The United State Supreme Court may be close to shutting down multiple state bar associations around the nation reports the Los Angeles Times.
But first, some background. The faithful will recall that the Louisiana State Bar Association (LSBA) is a mandatory trade group for all lawyers in Louisiana who MUST join the LSBA and pay an annual tithe of several hundred dollars. For that investment, we get a magazine and a heartache.
The faithful will also recall that the LSBA, governed by its House of Delegates, has occasion to do dumb things, like not supporting the First Amendment and urging the repeal of the First Amendment, said occasions coinciding with just about every time they meet. It seems like the LSBA train has long left the tracks and the LSBA, oblivious to all of the warning signs, keeps chugging on.
During debate on the First Amendment issues noted above, some enlightened members of the House of Delegates warned other members that doing dumb things like those mentioned above will one day lead to the destruction of the LSBA. The thinking has been that eventually lawyers in Louisiana will not be forced to join the LSBA, and those of us who feel like the LSBA has long ago abandoned our values will jump ship faster than John Bel jumps on a tax hike.
In my article covering the fiasco, I wrote that it was time the LSBA cease to be mandatory:
The shameful part is that the LSBA is a mandatory organization. Lawyers in Louisiana don’t have a choice: they have to join. And they have to pay these people money each year so they can have meetings in Sandestin to vote against the First Amendment. It appears to be high time that change. When the governing body of lawyers can’t even support a section dealing with the First Amendment, it ceases to be a legitimate representative of those lawyers.
Que the U.S. Supreme Court. (And no, I’m not suggesting the US Supreme Court takes its lead from a country lawyer in Winnfield.) In June of this year the High Court struck down a California law which had required teachers to join a union. In an opinion by Justice Alito, the court wrote, “no person in this country may be compelled to subsidize speech by a third party that he or she does not wish to support.”
Lawyers took that ruling and applied it to the idea that some lawyers are forced to join state bar associations which may promulgate speech the lawyer disagrees with. After all, if teachers shouldn’t be forced to subsidize speech they disagree with through mandatory contributions to a union, why should lawyers?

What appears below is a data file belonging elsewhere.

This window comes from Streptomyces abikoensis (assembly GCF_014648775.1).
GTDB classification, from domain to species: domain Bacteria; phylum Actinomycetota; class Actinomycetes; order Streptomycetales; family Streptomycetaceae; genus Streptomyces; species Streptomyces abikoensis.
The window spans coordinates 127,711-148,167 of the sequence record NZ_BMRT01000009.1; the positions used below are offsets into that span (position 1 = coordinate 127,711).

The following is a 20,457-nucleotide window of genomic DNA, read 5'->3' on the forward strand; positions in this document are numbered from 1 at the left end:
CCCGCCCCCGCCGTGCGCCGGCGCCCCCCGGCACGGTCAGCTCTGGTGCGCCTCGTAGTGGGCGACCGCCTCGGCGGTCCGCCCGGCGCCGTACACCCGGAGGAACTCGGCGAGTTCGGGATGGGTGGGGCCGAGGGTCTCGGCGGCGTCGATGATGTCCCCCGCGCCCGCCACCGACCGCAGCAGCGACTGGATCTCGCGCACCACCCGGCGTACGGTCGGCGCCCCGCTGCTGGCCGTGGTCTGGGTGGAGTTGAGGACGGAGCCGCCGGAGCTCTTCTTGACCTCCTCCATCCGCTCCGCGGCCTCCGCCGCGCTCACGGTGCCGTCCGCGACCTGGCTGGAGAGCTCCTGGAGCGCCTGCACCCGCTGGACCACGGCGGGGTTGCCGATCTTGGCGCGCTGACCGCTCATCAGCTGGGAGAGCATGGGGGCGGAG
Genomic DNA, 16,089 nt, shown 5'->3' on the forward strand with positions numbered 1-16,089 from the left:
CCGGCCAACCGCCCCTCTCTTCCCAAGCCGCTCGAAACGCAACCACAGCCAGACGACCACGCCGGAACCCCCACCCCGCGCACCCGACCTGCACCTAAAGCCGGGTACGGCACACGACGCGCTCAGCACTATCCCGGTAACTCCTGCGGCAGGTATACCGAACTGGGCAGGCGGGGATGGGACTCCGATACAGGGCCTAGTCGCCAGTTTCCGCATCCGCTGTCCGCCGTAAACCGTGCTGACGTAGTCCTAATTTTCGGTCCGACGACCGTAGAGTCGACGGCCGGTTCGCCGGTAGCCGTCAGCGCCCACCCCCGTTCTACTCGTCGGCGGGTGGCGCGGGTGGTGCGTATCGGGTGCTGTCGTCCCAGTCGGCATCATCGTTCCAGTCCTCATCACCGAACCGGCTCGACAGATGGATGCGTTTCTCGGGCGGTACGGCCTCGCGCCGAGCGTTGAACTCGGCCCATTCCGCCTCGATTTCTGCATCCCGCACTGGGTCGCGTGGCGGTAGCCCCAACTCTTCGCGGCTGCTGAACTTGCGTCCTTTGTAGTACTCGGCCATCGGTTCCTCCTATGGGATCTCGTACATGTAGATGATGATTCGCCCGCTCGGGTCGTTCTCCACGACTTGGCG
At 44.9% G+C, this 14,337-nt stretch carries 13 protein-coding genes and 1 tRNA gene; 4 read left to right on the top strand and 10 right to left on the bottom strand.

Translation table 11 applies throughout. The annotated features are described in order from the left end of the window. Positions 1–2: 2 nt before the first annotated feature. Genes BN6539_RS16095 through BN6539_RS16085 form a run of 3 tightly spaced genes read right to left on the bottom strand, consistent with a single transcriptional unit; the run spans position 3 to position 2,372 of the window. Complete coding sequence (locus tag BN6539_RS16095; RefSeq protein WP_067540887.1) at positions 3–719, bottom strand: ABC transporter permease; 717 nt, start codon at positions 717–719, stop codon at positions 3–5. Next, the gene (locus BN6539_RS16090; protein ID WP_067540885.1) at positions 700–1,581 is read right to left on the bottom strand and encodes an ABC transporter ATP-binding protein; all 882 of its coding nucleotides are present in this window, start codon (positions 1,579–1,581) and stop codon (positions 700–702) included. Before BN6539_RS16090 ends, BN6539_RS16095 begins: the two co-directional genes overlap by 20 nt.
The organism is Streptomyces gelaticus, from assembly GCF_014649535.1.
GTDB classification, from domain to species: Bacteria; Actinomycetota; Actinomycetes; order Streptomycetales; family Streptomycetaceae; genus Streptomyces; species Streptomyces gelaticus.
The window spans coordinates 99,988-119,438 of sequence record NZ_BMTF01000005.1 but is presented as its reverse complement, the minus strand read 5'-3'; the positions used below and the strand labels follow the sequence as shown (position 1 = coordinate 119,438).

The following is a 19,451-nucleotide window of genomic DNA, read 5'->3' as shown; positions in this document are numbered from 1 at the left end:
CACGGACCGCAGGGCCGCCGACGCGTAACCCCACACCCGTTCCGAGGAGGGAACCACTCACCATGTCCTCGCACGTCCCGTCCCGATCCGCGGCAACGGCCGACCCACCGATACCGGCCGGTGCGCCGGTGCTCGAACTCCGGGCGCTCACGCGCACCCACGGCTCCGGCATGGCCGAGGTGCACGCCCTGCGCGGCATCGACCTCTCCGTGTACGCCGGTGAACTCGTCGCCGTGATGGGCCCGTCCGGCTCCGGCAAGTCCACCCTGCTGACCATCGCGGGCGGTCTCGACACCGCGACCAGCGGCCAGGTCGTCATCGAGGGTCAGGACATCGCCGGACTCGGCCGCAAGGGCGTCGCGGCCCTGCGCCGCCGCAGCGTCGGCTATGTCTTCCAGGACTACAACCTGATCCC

It looks like the U.S. Supreme Court may agree. From the LA Times article:
In June, Alito spoke for a 5-4 majority that struck down state laws in California and elsewhere that required teachers and other public employees to pay fees to support a union. In Janus vs. AFSCME, the court said that requirement violated the free-speech rights of employees who did not support the union.
That case proved helpful to lawyers challenging mandatory bar association fees based on the same principle. In a brief order on Monday, the court overturned a ruling last year by the U.S. 8th Circuit Court of Appeals that had upheld mandatory bar dues in North Dakota and sent the case back “for further consideration in light of Janus.”
What does this mean for the Louisiana state bar? It means that once all of the dust settles the LSBA could be a voluntary lawyer organization instead of a mandatory one. And that mean a LOT less members and influence. It also means that you would likely see a rise in voluntary attorney organizations like the Federalist Society and various Christian attorney groups. And that’s a good thing.
If the LSBA is smart, it will begin an active campaign to be as non-controversial as possible. Otherwise, the end may be near.